A spokesman for the SNP has said: "There is no possibility whatsoever of a coalition deal with the Tories at Holyrood now or in the future... To suggest a deal is possible is simply ludicrous and reveals that the Tories still don’t understand how deeply opposed the vast majority of Scots are to what they represent."
Just weeks after Left Foot Forward reported on the Tories in Scotland discussing the possibility of a coalition with the Scottish National Party after next year’s elections to Holyrood, the Sunday Hearld, in an exclusive, has quoted a number of what it describes as “senior” Conservative sources suggesting that their leader north of the border, Annabel Goldie, is “up for a coalition with the SNP”.
“Annabel is a very unpredictable thinker, so her views on a coalition should not be surprising. It reflects the fact that Labour is the enemy, and always will be.”
A spokesman for the SNP, however, laughed off the very idea of a coalition with the Conservatives, telling the Hearld:
“There is no possibility whatsoever of a coalition deal with the Tories at Holyrood now or in the future. What’s more, we are the only major party to have an explicit constitutional bar on any coalition deal with the Tories at Holyrood – Labour and the Lib Dems don’t.
“To suggest a deal is possible is simply ludicrous and reveals that the Tories still don’t understand how deeply opposed the vast majority of Scots are to what they represent.”
For many, however, Goldie’s apparent willingness to even consider a fantasy coalition with the Conservatives’ arch rivals in Scotland is seen as an attempt to shore up her shaky leadership, which continues to be in doubt following the party’s abysmal results in the general election.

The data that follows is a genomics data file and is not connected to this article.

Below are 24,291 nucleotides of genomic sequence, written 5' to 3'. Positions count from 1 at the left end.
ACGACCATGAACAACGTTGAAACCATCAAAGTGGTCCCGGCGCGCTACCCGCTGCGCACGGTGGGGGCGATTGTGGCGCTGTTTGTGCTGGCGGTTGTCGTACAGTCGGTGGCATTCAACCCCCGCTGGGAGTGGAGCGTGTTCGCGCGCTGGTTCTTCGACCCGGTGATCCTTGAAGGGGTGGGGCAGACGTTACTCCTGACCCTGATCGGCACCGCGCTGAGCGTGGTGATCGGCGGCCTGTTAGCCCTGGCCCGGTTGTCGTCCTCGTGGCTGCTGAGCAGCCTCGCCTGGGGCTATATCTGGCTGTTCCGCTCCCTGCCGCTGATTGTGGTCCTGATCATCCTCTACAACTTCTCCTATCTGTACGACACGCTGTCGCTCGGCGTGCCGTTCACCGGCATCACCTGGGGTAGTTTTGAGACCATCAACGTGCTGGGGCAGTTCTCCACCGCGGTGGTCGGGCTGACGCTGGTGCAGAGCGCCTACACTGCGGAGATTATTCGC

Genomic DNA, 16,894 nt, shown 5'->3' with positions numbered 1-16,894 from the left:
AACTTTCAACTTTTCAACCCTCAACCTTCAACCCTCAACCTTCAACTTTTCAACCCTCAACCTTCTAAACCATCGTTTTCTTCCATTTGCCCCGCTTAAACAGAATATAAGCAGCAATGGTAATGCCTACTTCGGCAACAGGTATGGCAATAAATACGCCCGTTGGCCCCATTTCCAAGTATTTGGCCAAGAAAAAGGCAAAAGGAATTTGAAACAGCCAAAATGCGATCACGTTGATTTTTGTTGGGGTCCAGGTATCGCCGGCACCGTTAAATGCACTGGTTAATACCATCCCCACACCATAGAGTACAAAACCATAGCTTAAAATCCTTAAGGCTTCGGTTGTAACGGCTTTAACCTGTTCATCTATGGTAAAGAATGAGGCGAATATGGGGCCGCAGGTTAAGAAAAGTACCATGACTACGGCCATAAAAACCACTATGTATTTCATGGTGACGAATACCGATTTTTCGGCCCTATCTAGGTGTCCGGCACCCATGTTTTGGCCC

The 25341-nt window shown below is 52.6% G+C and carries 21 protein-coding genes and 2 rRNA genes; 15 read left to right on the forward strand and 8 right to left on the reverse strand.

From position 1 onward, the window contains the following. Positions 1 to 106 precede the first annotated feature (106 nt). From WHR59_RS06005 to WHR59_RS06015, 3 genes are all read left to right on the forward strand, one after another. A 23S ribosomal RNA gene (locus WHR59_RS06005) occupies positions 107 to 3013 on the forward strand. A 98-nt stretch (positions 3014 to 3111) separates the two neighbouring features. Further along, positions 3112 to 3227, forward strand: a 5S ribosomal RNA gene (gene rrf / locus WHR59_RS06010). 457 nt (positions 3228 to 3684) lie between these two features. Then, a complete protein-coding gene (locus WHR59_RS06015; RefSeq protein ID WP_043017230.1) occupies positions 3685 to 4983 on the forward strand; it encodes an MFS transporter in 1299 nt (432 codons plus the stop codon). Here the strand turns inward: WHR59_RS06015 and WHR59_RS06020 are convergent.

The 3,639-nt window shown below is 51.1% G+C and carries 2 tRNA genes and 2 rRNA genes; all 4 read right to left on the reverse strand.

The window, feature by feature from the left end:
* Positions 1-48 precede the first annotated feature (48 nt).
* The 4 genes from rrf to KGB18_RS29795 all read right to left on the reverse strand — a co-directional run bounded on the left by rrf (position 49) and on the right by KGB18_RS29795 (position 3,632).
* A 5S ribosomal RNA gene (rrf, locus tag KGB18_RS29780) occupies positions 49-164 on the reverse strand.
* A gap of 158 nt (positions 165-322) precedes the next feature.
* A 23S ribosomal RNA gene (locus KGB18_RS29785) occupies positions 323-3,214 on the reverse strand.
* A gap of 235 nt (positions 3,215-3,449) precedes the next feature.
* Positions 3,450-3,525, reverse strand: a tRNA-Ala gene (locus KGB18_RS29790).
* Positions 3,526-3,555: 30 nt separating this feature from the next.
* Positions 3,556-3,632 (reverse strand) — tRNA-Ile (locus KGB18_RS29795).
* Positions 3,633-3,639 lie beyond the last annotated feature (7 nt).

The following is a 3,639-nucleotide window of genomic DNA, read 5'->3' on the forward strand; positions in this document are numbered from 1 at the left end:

Furthermore, following David Cameron’s clear and unambiguous opposition to Scottish independence, expressed in a BBC Radio Scotland interview during the Conservative conference, it would be difficult to envisage how the two parties could possibly reconcile their differences on the issue. This is particularly acute given a poll for Scotland on Sunday which shows that since the formation of the coalition government, support for independence has increased from 28 per cent to 34 per cent whilst the number opposing independence during the same period has fallen from 58 per cent to 50 per cent.
The reports of a possible deal come after a weekend which saw 20,000 protesters attending a rally against the government spending cuts in Edinburhgh. Speaking to the gathering, Labour Leader, Iain Gray explained:
“The coalition government is cutting too fast and too deep and will damage the economic recovery and cost 100,000 jobs. That’s why I’m here.”
“We launched this campaign to dispel the myth that there is no economic alternative to these cuts. There is an alternative. Get people back to work, get the economy growing again, and the public finances will largely take care of themselves.
“We also launched this campaign to expose the lie that it is those with the broadest shoulders that will bear the brunt of the cuts.”
With similar marches having also been held in Wales and Northern Ireland, the Conservatives’ dreams of a role in government in Scotland, or any of the other devolved governments look likely to remain just that – a dream.
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